Washington | With India becoming an increasingly central economy, the US should work more comprehensively to integrate the country in global economic institutions, a top American expert on South Asia has said. Alyssa Ayres, senior fellow for India, Pakistan, and South Asia at the Council on Foreign Relations (CFR), said that the US should take action and champion Indian membership in the Asia-Pacific Economic Cooperation (APEC) forum.
As India becomes an increasingly central global economy, the United States should work more comprehensively to integrate India in global economic institutions. APEC should be the highest priority, Ayres told lawmakers during a Congressional hearing. India seeks membership and has been waiting for nearly twenty years.
APEC membership would be a helpful step toward the possibility of considering Indian participation in an expanded Trans-Pacific Partnership (TPP) down the line, and APEC membership would include (India) in a range of peer consultations committed toward the shared goals of free and open trade and investment, Ayres said. There are other economic institutions in which India should become a member, she said. India currently holds key partner status in the Organisation for Economic Cooperation and Development (OECD), but it should become a member, she said.
This is one of the world’s primary information sharing mechanisms on global development, a conversation India has been participating in, but not as a full member, she said. OECD membership would also open up the opportunity for Indian membership in the International Energy Agency (IEA). Again, India is a ‘key partner’ of the IEA, but as India ranks among the world’s top energy importers, it no longer makes sense for it to be outside this organisation, Ayres said.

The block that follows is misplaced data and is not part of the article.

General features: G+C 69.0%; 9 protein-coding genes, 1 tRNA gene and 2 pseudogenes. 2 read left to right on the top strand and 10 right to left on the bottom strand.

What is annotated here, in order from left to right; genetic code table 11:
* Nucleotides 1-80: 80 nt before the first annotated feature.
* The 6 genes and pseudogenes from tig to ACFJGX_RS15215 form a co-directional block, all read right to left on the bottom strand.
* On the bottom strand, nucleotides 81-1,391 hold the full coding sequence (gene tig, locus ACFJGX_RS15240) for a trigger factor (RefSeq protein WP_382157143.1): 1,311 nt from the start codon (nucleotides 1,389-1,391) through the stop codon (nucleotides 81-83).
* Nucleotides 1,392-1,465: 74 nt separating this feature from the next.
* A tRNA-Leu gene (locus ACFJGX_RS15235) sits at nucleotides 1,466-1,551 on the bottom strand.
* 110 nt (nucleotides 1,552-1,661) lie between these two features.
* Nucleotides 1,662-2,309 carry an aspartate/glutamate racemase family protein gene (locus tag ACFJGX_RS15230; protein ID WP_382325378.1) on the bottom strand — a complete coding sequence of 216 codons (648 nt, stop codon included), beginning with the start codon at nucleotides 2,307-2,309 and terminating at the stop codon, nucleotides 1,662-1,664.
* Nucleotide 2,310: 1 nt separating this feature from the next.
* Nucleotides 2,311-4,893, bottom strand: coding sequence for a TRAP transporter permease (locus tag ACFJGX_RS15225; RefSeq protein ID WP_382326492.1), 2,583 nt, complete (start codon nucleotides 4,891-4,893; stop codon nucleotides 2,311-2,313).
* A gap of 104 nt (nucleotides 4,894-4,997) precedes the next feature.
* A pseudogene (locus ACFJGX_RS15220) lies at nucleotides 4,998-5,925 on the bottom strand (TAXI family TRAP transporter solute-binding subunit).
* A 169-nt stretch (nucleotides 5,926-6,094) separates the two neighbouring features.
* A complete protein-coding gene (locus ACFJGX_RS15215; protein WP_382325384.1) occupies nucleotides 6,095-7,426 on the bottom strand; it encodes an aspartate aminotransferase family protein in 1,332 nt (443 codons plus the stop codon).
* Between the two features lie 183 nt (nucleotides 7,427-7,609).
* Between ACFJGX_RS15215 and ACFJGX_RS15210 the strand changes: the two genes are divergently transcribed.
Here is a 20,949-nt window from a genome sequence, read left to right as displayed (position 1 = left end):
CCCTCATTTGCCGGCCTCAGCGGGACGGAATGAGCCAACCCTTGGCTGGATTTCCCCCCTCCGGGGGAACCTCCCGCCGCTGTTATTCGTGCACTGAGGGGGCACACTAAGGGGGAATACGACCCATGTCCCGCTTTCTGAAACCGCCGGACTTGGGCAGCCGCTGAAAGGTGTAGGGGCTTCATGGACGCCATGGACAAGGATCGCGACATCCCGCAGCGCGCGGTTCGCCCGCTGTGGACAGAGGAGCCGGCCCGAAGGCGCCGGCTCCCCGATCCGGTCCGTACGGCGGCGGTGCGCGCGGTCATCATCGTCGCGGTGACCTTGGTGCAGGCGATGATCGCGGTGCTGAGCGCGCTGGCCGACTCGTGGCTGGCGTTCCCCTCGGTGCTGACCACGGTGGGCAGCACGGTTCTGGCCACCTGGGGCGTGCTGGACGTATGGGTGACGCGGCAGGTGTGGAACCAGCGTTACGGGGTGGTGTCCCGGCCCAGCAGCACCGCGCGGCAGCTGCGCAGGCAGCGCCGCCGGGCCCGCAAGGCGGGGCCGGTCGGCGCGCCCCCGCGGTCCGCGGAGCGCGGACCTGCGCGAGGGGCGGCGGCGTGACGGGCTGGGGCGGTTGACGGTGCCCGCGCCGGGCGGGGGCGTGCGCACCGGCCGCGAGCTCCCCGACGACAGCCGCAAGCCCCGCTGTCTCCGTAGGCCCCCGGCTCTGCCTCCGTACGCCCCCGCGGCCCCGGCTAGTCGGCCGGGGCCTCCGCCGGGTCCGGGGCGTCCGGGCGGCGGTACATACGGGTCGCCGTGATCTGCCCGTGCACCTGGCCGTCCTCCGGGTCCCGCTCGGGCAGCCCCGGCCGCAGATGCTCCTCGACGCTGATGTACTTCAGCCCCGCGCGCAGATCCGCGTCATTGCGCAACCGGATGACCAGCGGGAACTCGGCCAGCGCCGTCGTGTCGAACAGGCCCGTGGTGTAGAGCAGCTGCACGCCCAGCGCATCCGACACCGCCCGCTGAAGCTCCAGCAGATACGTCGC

In her testimony, she also called to elevate support for India’s economic growth to the highest bilateral priority for the US agenda with India. A recent CFR-sponsored Independent Task Force on US-India Relations recommended completion of a bilateral investment treaty; high-level discussion of bilateral sectoral agreements, such as in services; and identification of a longer-term pathway to a free trade agreement or Indian membership in an expanded TPP as an equivalent.
It also called for creation of initiatives that respond to Indian interest in domestic reform needs, such as technical advice on market-based approaches to infrastructure financing, shared work with international financial institutions to re-prioritise infrastructure financing, continued joint work on science and technology, labour, transportation, and vocational skills training.
US-India trade, she said remains well below its potential only a little more than one-tenth of US-China trade in goods, and more on the scale of Taiwan or the Netherlands. The Obama administration has held out a target of USD 500 billion for two-way US-India trade as a vision statement, but the anticipated timeframe as well as the path to get there remains unelaborated.
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